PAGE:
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Business & Economy

New Black-owned Columbus bank aimed at assisting under-served minority communities

New Adelphi Bank at 800 East Long Street
Debbie Holmes
New Adelphi Bank at 800 East Long Street

Adelphi Bank will open soon in the King-Lincoln Bronzeville neighborhood and is the only Black-owned bank in Ohio. Located on the Near East Side of Columbus it offers banking services not readily available in that community.

"Members of the Black community have been underserved and underbanked for years and years and years,” said Jordan Miller, co-founder, CEO and chair of Adelphi Bank. “And it's been a perpetual time and it's not an easy thing to solve, but right now, we just think it's important."

Debbie Holmes

Miller, former regional president of Fifth-Third Central Ohio brings his 40 plus years of banking expertise to Adelphi Bank. He says the bank building at 800 East Long Street underwent a complete renovation. Miller says the inside looks more like a coffee shop. There is one teller counter and a seating area for conferences in the main space of the bank. Small offices are available for meetings with a bank official.

"Right now, we just think it's important to lift up our community, to help them with the issues that they face, the daily challenges with poverty with their own lives,” said Miller.

Adelphi Bank is named after the financial institution Adelphi Loan and Savings Company that did business on the same street in the 1920s. However, the Great Depression in the 1930s led to its collapse.

"Just think over 100 years ago when that bank was founded, they had a mission and a lot has not been fulfilled,” said Miller. “That mission hasn't been fulfilled, so we're here to carry it on and take it as far as we can go and help as many people as we can in this community."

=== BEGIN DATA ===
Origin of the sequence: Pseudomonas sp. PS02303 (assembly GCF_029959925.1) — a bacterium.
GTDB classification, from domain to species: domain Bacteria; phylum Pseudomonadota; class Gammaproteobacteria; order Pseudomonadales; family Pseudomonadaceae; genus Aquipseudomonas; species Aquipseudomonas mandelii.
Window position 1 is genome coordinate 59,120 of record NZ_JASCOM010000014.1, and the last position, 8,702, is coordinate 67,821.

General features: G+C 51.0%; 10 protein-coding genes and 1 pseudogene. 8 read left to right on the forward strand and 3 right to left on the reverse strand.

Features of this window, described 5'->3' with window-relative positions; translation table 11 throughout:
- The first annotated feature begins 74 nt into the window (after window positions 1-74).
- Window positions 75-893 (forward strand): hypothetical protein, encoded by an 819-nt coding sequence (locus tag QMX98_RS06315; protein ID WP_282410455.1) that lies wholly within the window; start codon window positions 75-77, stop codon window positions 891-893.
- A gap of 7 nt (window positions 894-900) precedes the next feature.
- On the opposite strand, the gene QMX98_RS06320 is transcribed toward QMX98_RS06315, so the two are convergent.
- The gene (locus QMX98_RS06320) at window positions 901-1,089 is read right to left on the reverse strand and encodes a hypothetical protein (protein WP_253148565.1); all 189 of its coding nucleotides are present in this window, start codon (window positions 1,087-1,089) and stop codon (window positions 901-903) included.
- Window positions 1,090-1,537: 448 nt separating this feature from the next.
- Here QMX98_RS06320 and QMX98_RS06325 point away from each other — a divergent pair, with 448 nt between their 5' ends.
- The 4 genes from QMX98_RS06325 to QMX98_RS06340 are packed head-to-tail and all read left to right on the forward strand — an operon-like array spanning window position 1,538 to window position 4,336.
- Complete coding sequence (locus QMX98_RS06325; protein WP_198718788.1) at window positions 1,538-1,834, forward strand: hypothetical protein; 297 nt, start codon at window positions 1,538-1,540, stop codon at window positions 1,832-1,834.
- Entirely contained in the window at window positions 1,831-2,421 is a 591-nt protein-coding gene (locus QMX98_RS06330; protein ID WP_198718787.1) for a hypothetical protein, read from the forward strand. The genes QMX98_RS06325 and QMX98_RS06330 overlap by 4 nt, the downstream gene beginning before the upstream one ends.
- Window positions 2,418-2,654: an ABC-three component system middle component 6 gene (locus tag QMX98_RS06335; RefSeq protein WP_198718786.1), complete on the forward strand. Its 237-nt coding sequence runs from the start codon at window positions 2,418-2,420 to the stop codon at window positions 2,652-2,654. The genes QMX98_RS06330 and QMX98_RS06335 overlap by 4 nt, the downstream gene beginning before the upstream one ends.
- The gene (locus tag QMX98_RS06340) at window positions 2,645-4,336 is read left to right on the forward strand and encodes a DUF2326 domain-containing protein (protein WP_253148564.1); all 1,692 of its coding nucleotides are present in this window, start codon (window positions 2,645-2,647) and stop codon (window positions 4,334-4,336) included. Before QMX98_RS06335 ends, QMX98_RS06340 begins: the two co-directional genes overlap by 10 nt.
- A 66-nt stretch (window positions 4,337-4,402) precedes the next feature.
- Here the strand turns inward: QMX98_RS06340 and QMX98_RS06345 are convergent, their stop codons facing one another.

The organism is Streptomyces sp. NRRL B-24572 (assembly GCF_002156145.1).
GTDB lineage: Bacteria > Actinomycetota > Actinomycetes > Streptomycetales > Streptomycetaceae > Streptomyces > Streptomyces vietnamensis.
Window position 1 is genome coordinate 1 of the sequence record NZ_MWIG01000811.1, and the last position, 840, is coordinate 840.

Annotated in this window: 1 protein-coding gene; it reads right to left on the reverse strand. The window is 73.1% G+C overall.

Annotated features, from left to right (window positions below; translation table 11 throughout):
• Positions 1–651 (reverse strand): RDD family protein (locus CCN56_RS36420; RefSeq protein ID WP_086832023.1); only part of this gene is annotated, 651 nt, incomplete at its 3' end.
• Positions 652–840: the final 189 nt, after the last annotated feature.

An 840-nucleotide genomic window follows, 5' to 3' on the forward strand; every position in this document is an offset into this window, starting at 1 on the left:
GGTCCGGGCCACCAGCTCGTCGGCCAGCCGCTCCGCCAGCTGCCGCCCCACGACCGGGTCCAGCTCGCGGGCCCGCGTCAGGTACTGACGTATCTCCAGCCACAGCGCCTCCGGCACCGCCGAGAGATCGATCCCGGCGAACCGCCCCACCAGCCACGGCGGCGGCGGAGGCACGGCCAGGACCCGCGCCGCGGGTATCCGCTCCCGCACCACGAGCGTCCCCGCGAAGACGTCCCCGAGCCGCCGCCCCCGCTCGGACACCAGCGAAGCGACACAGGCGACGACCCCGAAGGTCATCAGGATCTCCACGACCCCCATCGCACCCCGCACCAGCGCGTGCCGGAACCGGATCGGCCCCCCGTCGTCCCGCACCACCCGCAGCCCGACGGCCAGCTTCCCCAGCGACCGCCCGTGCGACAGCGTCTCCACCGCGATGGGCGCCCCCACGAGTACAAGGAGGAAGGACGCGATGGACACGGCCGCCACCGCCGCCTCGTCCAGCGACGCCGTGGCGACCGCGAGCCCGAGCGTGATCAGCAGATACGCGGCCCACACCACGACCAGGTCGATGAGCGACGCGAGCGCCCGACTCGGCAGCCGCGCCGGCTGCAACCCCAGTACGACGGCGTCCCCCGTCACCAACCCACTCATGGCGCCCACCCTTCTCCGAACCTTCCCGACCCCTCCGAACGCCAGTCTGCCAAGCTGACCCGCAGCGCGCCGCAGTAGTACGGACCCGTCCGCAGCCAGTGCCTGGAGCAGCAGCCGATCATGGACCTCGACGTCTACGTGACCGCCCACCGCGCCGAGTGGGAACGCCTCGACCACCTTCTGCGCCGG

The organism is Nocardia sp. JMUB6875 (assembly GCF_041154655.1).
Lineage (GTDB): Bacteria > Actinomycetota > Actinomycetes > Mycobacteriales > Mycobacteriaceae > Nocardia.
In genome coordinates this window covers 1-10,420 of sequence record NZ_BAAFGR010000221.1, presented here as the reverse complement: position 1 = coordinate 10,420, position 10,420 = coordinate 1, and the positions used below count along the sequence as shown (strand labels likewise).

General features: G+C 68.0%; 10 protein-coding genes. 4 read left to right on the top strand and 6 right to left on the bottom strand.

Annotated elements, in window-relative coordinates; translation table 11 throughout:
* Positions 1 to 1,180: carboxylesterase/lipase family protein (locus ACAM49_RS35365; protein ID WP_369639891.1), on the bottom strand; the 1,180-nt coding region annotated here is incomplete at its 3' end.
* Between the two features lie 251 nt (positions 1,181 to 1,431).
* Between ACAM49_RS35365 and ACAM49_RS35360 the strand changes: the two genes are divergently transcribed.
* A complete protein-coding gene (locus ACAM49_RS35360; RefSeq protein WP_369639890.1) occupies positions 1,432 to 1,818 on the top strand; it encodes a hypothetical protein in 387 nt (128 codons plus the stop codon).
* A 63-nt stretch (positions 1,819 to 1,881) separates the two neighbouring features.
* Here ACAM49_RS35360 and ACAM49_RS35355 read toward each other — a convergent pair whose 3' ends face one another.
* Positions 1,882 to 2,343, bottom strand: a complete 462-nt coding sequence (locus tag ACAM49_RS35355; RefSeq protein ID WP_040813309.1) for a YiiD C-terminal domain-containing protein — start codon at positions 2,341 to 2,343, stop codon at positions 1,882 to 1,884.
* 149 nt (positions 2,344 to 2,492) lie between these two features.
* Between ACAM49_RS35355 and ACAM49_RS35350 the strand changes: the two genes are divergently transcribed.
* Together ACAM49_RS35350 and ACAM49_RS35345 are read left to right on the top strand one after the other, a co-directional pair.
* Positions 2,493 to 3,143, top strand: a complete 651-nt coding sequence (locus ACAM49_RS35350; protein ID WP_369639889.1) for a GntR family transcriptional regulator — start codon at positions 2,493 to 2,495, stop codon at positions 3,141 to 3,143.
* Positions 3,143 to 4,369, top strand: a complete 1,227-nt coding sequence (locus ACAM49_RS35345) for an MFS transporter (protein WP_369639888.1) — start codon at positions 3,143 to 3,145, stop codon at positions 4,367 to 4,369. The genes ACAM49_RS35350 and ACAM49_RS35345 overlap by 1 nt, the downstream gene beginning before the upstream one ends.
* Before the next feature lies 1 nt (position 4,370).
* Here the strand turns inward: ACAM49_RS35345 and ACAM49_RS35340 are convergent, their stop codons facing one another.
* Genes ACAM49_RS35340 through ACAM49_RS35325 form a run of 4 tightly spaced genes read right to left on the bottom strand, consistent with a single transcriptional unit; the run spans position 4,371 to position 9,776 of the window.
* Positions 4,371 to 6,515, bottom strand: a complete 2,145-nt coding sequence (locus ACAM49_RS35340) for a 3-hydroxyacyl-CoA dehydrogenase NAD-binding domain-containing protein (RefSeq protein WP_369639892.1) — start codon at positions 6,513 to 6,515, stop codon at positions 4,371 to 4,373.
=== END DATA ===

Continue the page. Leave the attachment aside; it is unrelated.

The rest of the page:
Debbie Holmes

Miller said the idea of the bank developed after George Floyd’s murder when he received a call from Franklin County Commissioner Kevin Boyce. Other prominent Black Columbus leaders joined the effort to focus on accessing minority communities with financial and banking services.

“Car loans, housing loans or mortgage loans, those kinds of things, credit cards and of course, on the commercial side, lines of credit, commercial real estate investing and commercial depository services, card services and the like,” said Miller.

Miller and his partners raised $25 million to start Adelphi Bank. They also had to get approval from the Federal Deposit Insurance Corporation (FDIC) and the Ohio Department of Financial Institutions.

Miller said the bank will be reaching out to various communities as it expands its business.

“Our location is here, but the deals that we're looking at are all across Franklin County,” said Miller. “We'll obviously want to do deals in this neighborhood, in Linden, and other minority tracts that we've identified where we want to do business. But we are we're open to do business all around the state if we find a good deal that that makes sense for our balance sheet.”

Miller said the plan is for the bank to be fully operational by mid-April.

Business & Economy Adelphi Bank
Debbie Holmes has worked at WOSU News since 2009. She has hosted All Things Considered, since May 2021. Prior to that she was the host of Morning Edition and a reporter.